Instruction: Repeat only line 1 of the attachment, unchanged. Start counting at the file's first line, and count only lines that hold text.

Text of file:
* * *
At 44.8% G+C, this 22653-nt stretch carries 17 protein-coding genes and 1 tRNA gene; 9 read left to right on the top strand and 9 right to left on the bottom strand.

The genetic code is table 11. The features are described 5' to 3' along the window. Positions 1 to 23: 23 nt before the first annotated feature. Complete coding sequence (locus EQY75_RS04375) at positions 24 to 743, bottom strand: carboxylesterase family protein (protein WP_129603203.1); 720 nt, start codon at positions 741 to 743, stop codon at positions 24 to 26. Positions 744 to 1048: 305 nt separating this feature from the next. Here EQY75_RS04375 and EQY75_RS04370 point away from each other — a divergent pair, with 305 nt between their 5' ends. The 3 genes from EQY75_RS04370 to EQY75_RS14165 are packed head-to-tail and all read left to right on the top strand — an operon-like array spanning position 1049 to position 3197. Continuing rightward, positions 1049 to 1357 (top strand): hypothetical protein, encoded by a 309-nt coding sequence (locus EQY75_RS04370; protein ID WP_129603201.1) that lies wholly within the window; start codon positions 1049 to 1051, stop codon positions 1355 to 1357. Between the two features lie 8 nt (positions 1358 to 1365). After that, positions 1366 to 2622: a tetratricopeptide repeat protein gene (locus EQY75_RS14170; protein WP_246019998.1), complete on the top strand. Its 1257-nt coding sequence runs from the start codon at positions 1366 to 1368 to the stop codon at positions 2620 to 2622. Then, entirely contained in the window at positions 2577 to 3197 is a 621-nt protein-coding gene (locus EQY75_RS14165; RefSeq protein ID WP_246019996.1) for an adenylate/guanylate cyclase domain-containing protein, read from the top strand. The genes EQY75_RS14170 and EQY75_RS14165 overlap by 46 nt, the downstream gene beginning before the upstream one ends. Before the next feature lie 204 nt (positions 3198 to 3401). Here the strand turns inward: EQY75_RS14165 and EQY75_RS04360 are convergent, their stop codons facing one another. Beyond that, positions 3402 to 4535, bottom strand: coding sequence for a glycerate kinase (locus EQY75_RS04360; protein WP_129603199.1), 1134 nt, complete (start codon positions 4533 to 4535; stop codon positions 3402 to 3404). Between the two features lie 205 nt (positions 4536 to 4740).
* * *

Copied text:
At 44.8% G+C, this 22653-nt stretch carries 17 protein-coding genes and 1 tRNA gene; 9 read left to right on the top strand and 9 right to left on the bottom strand.